I often hear from readers whose doctors warn them about the supposed dangers of taking nutritional supplements, which always leaves me scratching my head. Nutritional supplements have an absolutely fantastic safety record. Especially when compared to the dismal record of prescription drugs, such as cholesterol-lowering statins, which doctors dole out like candy.
In fact, according to the latest annual report from the American Association of Poison Control Centers, there were ZERO deaths from nutritional supplements in 2018 (the most-recent year analyzed).
Of course, I couldn’t find news of that report anywhere in the mainstream press. I had to hunt it down in a medical journal called Clinical Toxicology. And even then, it was buried on pages 1,412 and 1,413! (Years ago, I published my own research in this technical journal.)
But really, it should have made headlines everywhere, as it was quite an outstanding accomplishment. Especially considering the vast (and ever-growing) number of Americans who take supplements every day.
Remember, statisticians can manipulate and play games with findings about disease risks and complications. But they can’t fudge actual deaths—especially deaths linked to deadly substances.
In fact, experts in my field of forensic medicine investigate by law any death potentially linked to a drug, chemical, supplement, or other substance. And if we find that a substance did indeed cause a death, we must report it to poison control centers. Then, the national organization—the American Association of Poison Control Centers—keeps track of them all.
So, this new finding really is remarkable. And it shows there were zero deaths linked to any type of supplement, including:
- Amino acids
- Fish oils, which contain omega-3 fatty acids
- Herbs and botanicals, such as turmeric
- Minerals, such as selenium and zinc
- Vitamins, such as the B family of vitamins, C, D, and E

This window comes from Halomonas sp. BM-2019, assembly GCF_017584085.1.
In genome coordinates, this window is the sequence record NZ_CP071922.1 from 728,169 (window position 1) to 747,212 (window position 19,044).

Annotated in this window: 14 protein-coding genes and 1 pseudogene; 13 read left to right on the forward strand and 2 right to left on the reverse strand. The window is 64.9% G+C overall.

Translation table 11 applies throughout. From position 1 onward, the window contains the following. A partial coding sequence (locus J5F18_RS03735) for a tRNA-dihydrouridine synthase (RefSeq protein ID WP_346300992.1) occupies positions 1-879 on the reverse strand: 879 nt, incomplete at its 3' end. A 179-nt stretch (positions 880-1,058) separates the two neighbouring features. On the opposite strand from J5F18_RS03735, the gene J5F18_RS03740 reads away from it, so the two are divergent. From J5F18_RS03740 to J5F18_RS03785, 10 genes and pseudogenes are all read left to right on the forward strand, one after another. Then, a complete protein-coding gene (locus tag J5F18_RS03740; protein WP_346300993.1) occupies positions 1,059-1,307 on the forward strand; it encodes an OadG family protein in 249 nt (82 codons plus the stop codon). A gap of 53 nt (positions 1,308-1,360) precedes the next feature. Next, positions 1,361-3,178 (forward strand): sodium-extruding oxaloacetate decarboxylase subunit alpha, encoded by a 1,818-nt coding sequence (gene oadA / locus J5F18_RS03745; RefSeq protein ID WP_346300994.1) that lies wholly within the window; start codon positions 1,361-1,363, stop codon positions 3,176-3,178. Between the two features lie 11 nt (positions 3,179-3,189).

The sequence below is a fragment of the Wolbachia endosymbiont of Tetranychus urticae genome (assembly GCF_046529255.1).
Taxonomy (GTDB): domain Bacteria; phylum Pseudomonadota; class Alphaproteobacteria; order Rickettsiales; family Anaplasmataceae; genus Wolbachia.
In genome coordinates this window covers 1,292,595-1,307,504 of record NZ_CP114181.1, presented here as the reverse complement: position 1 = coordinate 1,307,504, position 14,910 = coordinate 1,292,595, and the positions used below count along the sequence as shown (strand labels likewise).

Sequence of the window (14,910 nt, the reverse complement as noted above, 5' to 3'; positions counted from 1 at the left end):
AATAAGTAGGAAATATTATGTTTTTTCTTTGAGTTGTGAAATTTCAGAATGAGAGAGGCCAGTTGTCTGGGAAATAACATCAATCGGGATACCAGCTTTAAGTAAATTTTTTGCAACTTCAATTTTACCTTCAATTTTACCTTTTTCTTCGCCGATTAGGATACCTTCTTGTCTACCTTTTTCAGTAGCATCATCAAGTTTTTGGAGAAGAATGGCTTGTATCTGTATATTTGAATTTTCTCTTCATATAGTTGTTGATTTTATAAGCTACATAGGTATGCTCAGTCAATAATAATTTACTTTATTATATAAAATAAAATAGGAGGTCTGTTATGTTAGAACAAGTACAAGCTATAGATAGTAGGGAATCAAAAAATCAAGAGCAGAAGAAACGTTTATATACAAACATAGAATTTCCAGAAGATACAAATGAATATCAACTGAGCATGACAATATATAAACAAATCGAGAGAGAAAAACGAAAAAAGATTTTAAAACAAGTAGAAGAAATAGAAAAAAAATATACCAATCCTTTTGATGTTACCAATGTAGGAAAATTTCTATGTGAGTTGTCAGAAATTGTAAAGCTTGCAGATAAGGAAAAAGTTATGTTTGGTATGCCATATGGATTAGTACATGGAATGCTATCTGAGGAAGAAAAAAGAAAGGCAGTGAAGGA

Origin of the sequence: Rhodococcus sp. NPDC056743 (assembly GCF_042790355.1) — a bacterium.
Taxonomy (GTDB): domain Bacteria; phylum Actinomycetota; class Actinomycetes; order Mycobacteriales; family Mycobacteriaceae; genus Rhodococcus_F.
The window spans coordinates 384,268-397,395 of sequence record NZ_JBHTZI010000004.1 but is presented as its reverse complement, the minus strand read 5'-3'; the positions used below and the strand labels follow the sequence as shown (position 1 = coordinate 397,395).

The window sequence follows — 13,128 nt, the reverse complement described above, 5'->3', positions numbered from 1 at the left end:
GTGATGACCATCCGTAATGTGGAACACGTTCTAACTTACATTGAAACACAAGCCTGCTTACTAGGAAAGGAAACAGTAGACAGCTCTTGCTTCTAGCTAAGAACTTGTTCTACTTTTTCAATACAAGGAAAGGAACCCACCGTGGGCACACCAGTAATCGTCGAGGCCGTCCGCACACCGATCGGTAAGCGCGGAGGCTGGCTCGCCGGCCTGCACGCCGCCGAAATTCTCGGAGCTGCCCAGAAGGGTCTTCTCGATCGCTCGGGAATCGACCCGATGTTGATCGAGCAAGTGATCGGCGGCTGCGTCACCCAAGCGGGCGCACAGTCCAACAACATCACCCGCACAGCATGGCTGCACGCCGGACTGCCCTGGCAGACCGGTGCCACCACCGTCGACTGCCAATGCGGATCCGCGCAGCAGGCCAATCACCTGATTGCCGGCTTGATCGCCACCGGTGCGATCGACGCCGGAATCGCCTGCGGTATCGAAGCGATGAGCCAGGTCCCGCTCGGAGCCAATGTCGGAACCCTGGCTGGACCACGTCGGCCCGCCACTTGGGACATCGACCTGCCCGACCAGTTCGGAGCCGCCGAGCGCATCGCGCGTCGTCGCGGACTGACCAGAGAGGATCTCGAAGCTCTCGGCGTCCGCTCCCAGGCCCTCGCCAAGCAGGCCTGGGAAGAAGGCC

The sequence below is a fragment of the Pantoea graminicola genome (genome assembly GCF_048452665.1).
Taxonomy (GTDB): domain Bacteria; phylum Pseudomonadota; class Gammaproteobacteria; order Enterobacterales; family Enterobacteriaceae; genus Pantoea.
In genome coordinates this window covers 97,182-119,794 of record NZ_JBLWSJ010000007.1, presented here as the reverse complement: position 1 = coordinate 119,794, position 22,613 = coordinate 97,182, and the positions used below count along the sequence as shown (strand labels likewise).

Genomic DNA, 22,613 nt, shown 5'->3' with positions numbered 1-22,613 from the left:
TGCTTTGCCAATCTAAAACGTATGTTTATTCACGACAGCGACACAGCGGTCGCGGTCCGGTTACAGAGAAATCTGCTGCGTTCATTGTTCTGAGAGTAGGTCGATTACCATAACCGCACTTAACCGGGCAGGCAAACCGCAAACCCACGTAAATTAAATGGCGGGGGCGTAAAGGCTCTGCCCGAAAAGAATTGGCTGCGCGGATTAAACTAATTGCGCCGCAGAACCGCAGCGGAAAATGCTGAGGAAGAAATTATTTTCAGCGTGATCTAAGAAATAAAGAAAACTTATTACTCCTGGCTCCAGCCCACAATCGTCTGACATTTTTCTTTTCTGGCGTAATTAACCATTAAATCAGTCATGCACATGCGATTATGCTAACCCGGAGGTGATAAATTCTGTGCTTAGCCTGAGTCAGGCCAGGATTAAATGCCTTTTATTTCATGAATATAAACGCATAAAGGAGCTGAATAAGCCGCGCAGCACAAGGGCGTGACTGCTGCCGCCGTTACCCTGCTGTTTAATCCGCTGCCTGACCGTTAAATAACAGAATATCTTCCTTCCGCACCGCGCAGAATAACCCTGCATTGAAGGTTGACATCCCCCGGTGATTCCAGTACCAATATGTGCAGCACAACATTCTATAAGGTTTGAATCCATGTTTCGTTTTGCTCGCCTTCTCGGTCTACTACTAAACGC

There weren’t even any deaths attributed to any type of botanical (not all of which I recommend), including the supposedly “dangerous” herbs like black cohosh, Echinacea, gingko, ginseng, kava kava, kola, mahuang (ephedra), valerian, yohimbe, or yerba mate. Nor were there any deaths from combination remedies used in traditional Ayurvedic medicine, Chinese medicine, Hispanic medicine, or Homeopathic medicine.
Compare that accomplishment to the dismal track record of prescription drugs and medical procedures!
Pegging the wrong offender is still a problem
Of course, many people in the U.S. take supplements alongside their prescription drugs. But when something goes wrong, doctors typically blame the supplement and not the drug.
But that’s a ridiculous position for doctors to take, knowing how potent drugs are (and how many deaths they cause!) compared to supplements. In fact, drugs cause so many deaths, Medical Examiners no longer bother to figure out whether deaths due to prescription drugs were accidental, suicidal, or possibly even homicidal. All the insurance companies want to know is whether or not a deadly drug was taken according to prescription recommendations.
There are also cases where an autopsy suggests that a deceased person had been taking a dozen or more prescription drugs. So, Medical Examiners describe the death as a “polypharmacy overdose (OD)”—or a lethal combination of drugs—rather than taking the time to determine all the potential toxic interactions.
In fact, I remember being consulted as an expert on more than one case where prosecutors and medical boards thought the victim had died of suicide, homicide, or malpractice. But instead, they were all just classified as cases of OD. Because, again, the Medical Examiner just hadn’t bothered to figure out the exact cause, before signing the death certificate.
I even reviewed some cases from Pittsburg, where I was licensed (the original hometown of my father’s family) involving a Medical Examiner I used to work with, who went on to achieve great fame for his work on head injuries in football players. While he did advance research into severe head injuries, he didn’t do a lot of favors for the judicial system with some of the mysteries he left behind on his toxicology cases.
In the end, nutritional supplements are far safer than prescription drugs. That being said, please don’t try to save a few pennies by buying cheap, mass-produced supplements from large retail stores or internet sellers. As I reported again most recently last January, the products sold by these purveyors are always inferior in quality. And some of them are outright fakes.
Instead, I urge you to do your research and purchase high-quality supplements. You can always check out my own Smart Science Nutritionals line of supplements under the “Shop” tab on my website. And I also encourage you to become a subscriber to my monthly newsletter, Insiders’ Cures, where I stay current with all of the latest medical science—including the benefits of nutritional supplements. Click here now!
“2018 Annual Report of the American Association of Poison Control Centers’ National Poison Data System (NPDS): 36th Annual Report.” Clinical Toxicology, 2019; 57(12):1220-1413. doi.org/10.1080/15563650.2019.1677022.